Tuesday, December 13, 2011

Pesthouse: a review

Jim Crace's The Pesthouse is set in a post-apocalyptic Eastern United States possibly around 500 years into the future.  Far enough into the future that any memories of the old United States (generally referred to as America) are only the vaguest memory of people once living in very large buildings and using metal machines.

Jim Crace is well known mainstream novelist.  When he makes a move toward the post-apocalyptic, people take notice.

Rack and Ruin: 
Jim Crace conjures a post-apocalyptic America.
Joyce Carol Oates, New Yorker
Long the province of genre entertainments—science fiction, dystopian fantasy, post-apocalyptic movies—the future has been boldly explored in recent years by such writers as P. D. James (“The Children of Men”), John Updike (“Toward the End of Time”), Margaret Atwood (“The Handmaid’s Tale,” “Oryx and Crake”), Doris Lessing (“Mara and Dann”), and Cormac McCarthy (“The Road”). Now comes a grim prophetic fable by the much admired British writer Jim Crace, who in previous novels—“The Gift of Stones,” set at the dawn of the Bronze Age; “Quarantine,” in the time of Christ—has shown a flair for imaginatively evoking the past.
It is an odd novel.  It has more of the feel of a reverse direction wagon trail - cowboys and indians - story:  the trail leading to the East Coast. The not too imposing bad men on the trail would not last long with the Comanche, but with the oddly incautious settlers in our story, they are dangerous enough.

The cause of the disaster is unclear.  It appears to have been a combination of pestilence, with peak oil.  I say the peak oil because the ocean going vehicles are using sail.  There is a drought in the land at the moment, but it is not entirely clear that that has been an ongoing problem, or more recent.

Given the archaic sounding customs, and the simplistic world view of the inhabitants (not to be confused with our own more enlightened modern views) , and the fact that people have an almost messianic desire to escape their current situation and travel across the Atlantic - an Atlantic Ocean that most have only the vaguest concept of- the author seems to positing a slow devolution from our current status of living high off the hog.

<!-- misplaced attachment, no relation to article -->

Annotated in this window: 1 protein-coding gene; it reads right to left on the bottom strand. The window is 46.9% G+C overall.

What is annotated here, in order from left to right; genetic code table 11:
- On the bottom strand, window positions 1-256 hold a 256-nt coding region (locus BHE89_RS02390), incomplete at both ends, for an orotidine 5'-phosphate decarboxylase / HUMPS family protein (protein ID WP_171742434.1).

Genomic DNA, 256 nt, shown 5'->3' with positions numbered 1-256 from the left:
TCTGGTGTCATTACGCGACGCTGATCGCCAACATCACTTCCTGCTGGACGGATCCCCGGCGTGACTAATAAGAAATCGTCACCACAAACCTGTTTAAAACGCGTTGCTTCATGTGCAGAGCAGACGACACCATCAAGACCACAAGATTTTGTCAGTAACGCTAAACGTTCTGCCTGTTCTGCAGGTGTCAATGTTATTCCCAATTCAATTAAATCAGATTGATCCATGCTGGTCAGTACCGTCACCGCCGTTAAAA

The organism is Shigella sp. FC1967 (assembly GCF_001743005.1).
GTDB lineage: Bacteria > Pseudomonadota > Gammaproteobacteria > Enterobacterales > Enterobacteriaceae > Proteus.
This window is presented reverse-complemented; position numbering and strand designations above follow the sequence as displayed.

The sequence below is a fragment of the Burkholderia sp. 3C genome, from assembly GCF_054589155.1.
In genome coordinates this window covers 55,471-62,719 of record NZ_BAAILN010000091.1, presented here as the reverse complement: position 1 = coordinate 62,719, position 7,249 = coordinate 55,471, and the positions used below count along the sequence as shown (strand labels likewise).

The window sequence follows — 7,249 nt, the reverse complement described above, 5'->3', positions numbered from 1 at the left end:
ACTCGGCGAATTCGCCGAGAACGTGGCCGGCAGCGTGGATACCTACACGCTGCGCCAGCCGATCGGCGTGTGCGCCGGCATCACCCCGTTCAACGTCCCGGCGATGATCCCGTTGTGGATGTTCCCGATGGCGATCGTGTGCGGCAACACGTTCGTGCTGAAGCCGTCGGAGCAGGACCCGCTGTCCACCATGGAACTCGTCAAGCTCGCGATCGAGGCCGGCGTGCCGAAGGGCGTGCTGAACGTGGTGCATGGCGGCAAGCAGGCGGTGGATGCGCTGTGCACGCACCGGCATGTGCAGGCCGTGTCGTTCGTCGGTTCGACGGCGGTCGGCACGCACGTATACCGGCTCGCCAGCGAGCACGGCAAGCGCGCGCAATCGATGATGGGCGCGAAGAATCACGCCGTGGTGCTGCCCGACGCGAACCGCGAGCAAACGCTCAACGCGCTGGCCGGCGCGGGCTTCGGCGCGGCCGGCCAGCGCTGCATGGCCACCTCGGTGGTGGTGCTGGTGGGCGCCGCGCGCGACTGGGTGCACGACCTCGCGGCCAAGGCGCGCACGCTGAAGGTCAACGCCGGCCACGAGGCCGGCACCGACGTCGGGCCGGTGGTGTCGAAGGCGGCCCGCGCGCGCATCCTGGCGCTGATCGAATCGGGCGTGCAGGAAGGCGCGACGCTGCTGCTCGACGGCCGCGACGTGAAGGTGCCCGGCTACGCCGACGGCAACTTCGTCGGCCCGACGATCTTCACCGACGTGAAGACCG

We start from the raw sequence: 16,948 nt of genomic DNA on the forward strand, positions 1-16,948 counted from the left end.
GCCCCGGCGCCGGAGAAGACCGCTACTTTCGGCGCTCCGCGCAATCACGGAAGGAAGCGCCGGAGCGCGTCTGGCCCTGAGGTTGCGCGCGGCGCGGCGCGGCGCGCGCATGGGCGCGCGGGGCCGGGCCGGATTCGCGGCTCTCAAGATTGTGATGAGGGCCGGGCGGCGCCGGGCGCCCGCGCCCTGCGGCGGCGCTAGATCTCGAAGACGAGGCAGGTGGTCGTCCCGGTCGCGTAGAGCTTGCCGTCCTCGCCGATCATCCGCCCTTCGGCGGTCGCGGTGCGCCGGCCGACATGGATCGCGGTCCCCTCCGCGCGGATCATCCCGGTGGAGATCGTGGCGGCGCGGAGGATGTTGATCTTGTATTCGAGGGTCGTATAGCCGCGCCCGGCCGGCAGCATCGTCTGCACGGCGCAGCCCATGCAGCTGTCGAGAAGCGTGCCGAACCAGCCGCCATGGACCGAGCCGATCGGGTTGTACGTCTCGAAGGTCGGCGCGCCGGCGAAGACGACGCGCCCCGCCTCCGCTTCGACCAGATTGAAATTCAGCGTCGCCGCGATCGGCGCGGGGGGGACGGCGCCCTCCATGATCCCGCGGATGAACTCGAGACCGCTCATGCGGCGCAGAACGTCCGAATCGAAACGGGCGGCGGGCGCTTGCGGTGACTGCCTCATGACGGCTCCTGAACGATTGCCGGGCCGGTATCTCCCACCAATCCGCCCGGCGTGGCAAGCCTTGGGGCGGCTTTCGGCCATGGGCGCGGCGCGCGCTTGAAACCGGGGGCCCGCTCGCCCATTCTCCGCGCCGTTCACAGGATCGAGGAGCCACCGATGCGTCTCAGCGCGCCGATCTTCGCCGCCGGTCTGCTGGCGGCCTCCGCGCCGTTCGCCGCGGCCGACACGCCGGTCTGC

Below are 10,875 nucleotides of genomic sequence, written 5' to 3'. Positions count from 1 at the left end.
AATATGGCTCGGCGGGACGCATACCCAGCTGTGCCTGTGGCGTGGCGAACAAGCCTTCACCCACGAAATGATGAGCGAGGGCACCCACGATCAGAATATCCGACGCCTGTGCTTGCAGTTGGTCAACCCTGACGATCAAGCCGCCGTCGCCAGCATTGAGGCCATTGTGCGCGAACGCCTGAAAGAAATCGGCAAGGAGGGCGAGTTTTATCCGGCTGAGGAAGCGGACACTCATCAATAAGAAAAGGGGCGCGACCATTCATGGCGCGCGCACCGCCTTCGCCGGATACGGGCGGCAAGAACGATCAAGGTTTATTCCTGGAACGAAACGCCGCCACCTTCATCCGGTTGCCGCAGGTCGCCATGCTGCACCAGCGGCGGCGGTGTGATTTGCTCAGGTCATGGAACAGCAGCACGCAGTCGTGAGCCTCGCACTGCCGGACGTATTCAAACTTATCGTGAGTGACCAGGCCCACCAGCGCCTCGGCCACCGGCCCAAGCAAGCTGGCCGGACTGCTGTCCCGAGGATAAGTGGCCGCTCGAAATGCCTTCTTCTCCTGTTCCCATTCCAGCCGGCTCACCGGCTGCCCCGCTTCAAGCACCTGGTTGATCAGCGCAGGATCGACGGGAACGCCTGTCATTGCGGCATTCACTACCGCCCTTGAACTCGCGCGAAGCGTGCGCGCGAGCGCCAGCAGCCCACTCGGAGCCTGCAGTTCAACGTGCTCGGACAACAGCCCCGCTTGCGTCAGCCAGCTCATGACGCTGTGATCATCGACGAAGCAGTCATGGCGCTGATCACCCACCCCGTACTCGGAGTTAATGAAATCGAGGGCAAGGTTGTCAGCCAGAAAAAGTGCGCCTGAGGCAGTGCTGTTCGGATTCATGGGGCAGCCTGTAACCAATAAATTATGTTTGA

What does the book do well?  The book does a fairly good job of illustrating the problems of living in a society with very low margins for error.  The relative wealth of the net makers and pot menders does not survive one unfortunate encounter on the road.  It also does a good job of illustrating the difficulty of making choices with very limited information.  As I commented in a (partial) review of Doris Lessing's The Memoirs of a Survivor in a much more modern collapse setting:

All over the city were these groups of people, moving from one place to another , pub to tea house to bar to outside the shops that still sold televisions. These groups were like an additional organ burgeoning on the official organs of news; all the time, new groups or couples or individuals added themselves to a scene, stood listening, mingling, offering what they themselves had heard-news having become a sort of currency-giving, in exchange for rumour and gossip, gossip, and rumour. … Of course it was often inaccurate. But then all news is inaccurate. What people were trying to do, in their continual moving about and around, nosing out news, taking in information, was to isolate residues of truth in rumour, for there was nearly always that….

What goes for Ms. Lessing's modern London goes doubly so, for the much further along the collapse route post-apocalyptic American in this story.
The collapse is past, so the book does not fit the basic plot-setting requirement for a cozy.  The writing is fairly fluid, if a little slow in actual activity at times.  Much of what is observed seems to be more along the line of "Gee, isn't the collapsed future a strange place."   There is a fair amount of not very interesting navel gazing

There is a fair amount of discussion about hunger, and a little bit of effective advice on how to beg for food from strangers (people in tidy houses can be shamed into helping, people in untidy houses don't care), and an allusion to the fact that horses, if they know your scent, are capable of tracking you (see tab on hunting).  And finally, there is the novel (to me) idea of netting birds as a food collecting method.

Using our metrics for readability, and for grittiness/realism, n our scale of 1 to 7 (7 being highest), I will say that it is a just above average 5 for readability.  It is short, and while it is not action packed, the scenery moves along.  For grittiness/reality?  We are talking about a world where people want to migrate to a location where they have no backwards communication from:  that is actually historically a pretty rare thing.  There are almost always a few trail blazers before the group sets off.  The level of technological forgetfulness seems more like a plot device than particularly well thought out.  The bad guys, as noted above, and just about everyone else, are tad bid incompetent about even going about their basic business.  The heroine has never left her immediate village, but is preternaturally competent at all sorts of daring activities.  Her young consort is, to an outrageously PC-level, not so much so.  It is not completely devoid of survival issues, but they are very muted. By the end of the story the survival problems are pretty muted.  I will say that it is a 3.
There some people who love this book: maybe they like the "strong" heroine. I did not dislike it, but I am underwhelmed.  The end concludes with a bit of bland sermonizing.   Shrug. 

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